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Introduction to Linux - A Hands on Guide
This guide was created as an overview of the Linux Operating System, geared toward new users as an exploration tour and getting started guide, with exercises at the end of each chapter.
For more advanced trainees it can be a desktop reference, and a collection of the base knowledge needed to proceed with system and network administration. This book contains many real life examples derived from the author's experience as a Linux system and network administrator, trainer and consultant. They hope these examples will help you to get a better understanding of the Linux system and that you feel encouraged to try out things on your own.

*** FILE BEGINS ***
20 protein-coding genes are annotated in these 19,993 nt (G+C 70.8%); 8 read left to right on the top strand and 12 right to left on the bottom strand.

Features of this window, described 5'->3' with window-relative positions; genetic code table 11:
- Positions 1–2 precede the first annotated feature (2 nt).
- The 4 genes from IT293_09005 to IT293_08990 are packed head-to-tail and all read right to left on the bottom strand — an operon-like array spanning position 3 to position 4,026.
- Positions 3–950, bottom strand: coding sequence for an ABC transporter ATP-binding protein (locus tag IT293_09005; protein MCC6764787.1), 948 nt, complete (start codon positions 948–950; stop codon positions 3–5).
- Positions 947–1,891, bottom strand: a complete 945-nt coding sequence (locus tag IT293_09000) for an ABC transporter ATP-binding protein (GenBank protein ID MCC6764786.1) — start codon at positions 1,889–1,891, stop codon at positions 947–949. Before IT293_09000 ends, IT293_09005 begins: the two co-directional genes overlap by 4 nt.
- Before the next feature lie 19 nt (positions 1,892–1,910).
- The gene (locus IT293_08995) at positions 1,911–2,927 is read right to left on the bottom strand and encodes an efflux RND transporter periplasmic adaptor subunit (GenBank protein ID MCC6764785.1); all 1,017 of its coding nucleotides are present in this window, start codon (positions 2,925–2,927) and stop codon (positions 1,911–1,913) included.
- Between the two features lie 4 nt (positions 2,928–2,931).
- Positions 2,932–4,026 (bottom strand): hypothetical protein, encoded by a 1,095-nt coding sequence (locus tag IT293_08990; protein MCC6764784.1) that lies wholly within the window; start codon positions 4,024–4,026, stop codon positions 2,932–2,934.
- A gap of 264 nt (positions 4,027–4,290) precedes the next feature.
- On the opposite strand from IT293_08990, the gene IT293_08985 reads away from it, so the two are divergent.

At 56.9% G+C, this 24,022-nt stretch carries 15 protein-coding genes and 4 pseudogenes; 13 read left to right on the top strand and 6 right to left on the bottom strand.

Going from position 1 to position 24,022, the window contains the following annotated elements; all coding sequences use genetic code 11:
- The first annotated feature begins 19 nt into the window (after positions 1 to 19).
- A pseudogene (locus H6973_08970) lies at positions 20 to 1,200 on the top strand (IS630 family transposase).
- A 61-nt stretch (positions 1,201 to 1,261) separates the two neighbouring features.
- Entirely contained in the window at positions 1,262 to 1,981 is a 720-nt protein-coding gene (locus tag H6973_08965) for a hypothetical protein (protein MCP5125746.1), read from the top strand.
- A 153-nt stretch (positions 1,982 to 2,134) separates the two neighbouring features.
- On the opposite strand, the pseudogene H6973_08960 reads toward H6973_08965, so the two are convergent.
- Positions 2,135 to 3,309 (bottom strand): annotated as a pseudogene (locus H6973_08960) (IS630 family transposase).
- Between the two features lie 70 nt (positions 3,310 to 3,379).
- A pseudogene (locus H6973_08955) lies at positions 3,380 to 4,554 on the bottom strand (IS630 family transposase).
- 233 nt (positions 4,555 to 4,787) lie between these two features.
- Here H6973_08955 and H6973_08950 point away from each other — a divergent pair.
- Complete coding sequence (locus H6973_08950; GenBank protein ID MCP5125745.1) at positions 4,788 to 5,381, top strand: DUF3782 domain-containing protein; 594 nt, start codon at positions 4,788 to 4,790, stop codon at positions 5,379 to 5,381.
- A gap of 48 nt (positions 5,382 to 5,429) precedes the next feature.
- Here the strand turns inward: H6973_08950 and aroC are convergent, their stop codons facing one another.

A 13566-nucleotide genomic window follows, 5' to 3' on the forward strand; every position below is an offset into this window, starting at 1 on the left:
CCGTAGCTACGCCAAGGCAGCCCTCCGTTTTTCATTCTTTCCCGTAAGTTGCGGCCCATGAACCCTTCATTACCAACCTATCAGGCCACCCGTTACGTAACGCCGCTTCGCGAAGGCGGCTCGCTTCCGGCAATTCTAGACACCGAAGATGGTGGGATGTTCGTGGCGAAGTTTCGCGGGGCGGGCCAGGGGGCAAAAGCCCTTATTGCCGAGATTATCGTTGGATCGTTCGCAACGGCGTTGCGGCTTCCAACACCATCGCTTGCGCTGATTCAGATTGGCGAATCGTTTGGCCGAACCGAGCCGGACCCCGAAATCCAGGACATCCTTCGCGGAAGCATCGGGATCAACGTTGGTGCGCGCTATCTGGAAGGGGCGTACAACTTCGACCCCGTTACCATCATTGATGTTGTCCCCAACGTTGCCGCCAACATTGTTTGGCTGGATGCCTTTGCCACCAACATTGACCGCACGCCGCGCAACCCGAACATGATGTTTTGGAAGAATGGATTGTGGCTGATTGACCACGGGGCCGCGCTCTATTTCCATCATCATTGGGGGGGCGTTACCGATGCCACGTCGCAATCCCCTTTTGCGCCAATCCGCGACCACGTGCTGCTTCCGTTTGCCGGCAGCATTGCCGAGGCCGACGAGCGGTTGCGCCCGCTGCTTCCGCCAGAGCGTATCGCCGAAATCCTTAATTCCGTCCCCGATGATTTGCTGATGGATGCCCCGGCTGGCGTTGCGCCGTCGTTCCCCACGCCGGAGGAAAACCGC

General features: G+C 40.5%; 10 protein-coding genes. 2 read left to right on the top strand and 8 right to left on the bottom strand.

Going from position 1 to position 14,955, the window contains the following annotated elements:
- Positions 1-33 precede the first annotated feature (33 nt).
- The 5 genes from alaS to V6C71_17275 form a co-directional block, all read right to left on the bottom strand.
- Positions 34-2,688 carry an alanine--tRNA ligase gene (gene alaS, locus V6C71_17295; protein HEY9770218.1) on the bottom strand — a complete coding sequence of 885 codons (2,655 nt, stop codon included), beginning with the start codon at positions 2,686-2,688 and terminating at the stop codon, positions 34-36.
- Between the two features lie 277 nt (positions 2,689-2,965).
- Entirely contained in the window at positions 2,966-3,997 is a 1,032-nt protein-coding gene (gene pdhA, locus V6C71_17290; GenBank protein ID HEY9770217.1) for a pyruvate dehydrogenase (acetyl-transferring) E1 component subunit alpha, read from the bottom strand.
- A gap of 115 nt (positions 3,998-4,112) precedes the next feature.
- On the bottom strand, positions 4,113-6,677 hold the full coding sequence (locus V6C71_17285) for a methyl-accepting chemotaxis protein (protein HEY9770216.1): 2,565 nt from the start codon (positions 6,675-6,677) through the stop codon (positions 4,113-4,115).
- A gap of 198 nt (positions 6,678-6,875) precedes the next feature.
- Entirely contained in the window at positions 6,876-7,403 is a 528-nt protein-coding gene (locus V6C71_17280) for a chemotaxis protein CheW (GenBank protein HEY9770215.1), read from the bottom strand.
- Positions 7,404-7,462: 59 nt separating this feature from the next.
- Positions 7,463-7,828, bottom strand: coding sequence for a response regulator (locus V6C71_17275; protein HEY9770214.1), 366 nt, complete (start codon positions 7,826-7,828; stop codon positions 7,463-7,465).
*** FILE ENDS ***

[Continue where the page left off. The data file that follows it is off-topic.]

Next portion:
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Be aware that Fedora is undergoing some growing pains. Since control of the board was handed over to the community (roughly after FC6 development) there have been some major structural changes in the OS(which is a good thing). The problem is that when you make such large changes you introduce a ton of bugs. Since the community was under the spot light to keep up the six month release schedule, they have chosen to prioritize the new versions rather than clean up the backlog of bugs. If they had done this for just one version it would have been ok, but there are a ton of bugs that were introduced in F7 that are still with us in F10(beta). Between the backlog from the major changes in F7 and the backlog from F9 there is getting to be a significant load of "legacy" (but still existing in current versions) bugs. At some point these bugs will have to be dealt with. I believe that RH has recognized that there is a problem becuase they pushed back the RHEL6 target from F9 to F10(and possibly F11 now) along with the fact that they have hired significantly more developers for the Fedora project(hopefully to get the issue under control). To put things in perspective I have been running Fedora since FC4 and RH before that. Currently I have Centos5.2 on my servers and F8 on my desktops(tinkering with F10 on one box).